• Continental or international policy makers (Activities b and c) 
  • The host institution’s senior management team and/or policy makers (Activity d) 
  • The host country’s higher education policy makers (Activity d) 

These are examples only and fellows may include innovative and alternative policy and public engagement activities in their proposals. 

Mentorship programme

POSSIBLE-Africa fellows will be expected to engage as mentees in a structured programme, in which they will receive specific career guidance from a senior scientist in scheduled virtual monthly sessions. Fellows could elect their own mentees or will be matched by SFA Foundation. Mentors will have to have expertise that can address the career development needs identified by the fellow. They will also receive support through the SFA Foundation mentoring programme to ensure monthly mentoring sessions occur as scheduled. Upon completion of their fellowship, former POSSIBLE-Africa fellows will be invited to enroll in the mentoring programme as mentors and participate in mentoring emerging scholars. 

Virtual monthly seminar series

The virtual seminar series will occur monthly for the duration of the fellowship and will be an opportunity for POSSIBLE-Africa fellows to present and discuss their research with each other. The primary aim of this aspect of the fellowship is to create a safe space for the development of presentation skills and confidence. The secondary aims are to stimulate the exchange of ideas and enable fellows to receive peer feedback on their work before presenting it to external audiences and strengthen the fellow network. Fellows will be expected to present their work at different stages and at least twice during their fellowship, and to participate in at least 80% of seminars by listening to, and providing feedback on work presented by other fellows. The virtual monthly seminars will follow a participatory learning approach (i.e., there will be no expert facilitator, learning from peers) and will be coordinated by SFA Foundation. Mentors and supervisors will be invited to attend.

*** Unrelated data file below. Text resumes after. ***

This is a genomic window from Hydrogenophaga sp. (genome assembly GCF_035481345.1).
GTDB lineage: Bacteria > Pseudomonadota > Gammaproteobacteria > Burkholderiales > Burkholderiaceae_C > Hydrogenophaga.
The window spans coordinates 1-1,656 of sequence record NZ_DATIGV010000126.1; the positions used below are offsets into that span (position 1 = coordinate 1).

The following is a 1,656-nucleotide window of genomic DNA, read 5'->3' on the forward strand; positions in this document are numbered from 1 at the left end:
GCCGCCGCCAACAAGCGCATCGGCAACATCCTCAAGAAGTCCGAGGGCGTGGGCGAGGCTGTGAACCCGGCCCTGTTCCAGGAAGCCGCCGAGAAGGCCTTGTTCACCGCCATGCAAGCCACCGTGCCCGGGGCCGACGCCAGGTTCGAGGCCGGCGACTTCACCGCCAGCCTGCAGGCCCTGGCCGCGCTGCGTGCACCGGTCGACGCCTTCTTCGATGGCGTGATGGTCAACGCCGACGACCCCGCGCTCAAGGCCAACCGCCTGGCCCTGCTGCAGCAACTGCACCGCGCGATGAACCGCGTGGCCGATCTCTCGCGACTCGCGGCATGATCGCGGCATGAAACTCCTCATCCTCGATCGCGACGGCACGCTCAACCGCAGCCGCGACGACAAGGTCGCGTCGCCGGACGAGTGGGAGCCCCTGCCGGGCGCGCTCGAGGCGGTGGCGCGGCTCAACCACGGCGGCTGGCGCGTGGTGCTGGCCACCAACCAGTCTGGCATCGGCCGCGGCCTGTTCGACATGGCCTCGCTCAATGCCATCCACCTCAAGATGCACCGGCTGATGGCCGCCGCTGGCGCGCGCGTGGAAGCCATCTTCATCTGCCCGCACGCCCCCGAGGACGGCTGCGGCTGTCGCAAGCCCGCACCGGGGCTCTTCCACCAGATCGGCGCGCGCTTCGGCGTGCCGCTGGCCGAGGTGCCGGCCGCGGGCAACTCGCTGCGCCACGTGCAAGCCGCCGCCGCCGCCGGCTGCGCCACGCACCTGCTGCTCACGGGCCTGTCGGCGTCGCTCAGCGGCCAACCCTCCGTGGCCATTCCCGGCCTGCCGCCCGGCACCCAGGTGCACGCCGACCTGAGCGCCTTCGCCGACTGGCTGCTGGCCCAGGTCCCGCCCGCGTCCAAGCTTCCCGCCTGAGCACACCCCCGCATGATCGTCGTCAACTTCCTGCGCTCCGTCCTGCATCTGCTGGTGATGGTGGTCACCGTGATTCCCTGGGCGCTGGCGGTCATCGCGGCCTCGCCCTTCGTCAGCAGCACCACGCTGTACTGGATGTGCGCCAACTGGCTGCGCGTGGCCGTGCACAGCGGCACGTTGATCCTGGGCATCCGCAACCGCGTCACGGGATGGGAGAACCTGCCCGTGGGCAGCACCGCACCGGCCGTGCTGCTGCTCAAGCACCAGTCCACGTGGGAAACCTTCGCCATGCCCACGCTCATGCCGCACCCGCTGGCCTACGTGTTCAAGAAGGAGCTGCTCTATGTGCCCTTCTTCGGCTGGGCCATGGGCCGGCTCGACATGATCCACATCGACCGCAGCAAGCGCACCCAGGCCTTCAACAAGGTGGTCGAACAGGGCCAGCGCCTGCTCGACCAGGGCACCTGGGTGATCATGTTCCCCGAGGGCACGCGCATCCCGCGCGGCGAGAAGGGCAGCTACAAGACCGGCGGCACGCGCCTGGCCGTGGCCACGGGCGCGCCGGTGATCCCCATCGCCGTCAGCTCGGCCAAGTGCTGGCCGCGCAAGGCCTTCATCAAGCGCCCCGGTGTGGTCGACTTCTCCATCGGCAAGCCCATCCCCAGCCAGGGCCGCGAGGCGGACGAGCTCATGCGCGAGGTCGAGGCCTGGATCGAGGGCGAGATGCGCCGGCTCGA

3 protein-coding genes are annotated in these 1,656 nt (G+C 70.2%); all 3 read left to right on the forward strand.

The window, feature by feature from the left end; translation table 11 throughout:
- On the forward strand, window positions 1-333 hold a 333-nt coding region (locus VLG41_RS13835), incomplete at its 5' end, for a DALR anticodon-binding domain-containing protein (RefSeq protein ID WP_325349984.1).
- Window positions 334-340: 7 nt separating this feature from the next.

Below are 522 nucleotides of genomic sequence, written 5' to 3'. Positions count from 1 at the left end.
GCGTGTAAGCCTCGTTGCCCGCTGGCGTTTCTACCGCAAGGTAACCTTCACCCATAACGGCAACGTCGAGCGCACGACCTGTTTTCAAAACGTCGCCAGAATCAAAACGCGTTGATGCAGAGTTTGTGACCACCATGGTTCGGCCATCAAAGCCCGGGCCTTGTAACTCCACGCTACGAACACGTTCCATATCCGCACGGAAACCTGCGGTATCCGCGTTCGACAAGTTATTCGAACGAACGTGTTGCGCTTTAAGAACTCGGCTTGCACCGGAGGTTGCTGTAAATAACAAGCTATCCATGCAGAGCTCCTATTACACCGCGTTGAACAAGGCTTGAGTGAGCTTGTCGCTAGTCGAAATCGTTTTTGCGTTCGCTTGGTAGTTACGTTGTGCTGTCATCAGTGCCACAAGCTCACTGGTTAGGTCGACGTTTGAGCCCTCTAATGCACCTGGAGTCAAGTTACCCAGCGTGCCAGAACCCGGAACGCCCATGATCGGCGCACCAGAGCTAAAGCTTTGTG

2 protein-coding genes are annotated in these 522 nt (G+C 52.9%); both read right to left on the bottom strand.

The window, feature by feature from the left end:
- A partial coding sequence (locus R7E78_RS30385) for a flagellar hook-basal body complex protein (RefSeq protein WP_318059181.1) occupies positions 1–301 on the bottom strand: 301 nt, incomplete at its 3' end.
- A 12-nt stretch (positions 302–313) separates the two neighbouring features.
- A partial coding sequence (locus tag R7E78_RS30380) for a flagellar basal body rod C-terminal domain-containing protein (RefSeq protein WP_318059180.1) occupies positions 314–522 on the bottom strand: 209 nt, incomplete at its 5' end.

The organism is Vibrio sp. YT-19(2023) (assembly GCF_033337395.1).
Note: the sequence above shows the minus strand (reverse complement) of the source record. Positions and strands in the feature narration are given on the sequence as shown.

Scientific outputs

POSSIBLE-Africa fellows will be expected to produce and submit to a reputable publisher (journal or book) a minimum of two lead-authored, short form (e.g., book chapter or journal article) scientific outputs. Alternatively, fellows may decide to produce a monograph. Fellows will be encouraged to publish their outputs in open access formats and to budget for these costs in their application. One of the scientific outputs must be the fellow’s contribution to an edited collection of articles (special issue journal article) brought together under the theme of, “The value of social sciences and humanities for informing sustainable development in Africa”. Fellows will receive guidance to produce this output through the virtual monthly seminars and short course residency. 

Curriculum development

To ensure the fellowship contributes to institutional strengthening, curriculum development activities that utilize the skills, knowledge and/or findings generated through the fellowship will be a requirement. Fellows will be required to work in conjunction with their supervisors to develop and/or modify one accredited module or course and develop and deliver one guest lecture (or an equivalent contribution). 

Eligibility (Applicant, Host Institution and Academic Supervisor)

Fellow eligibility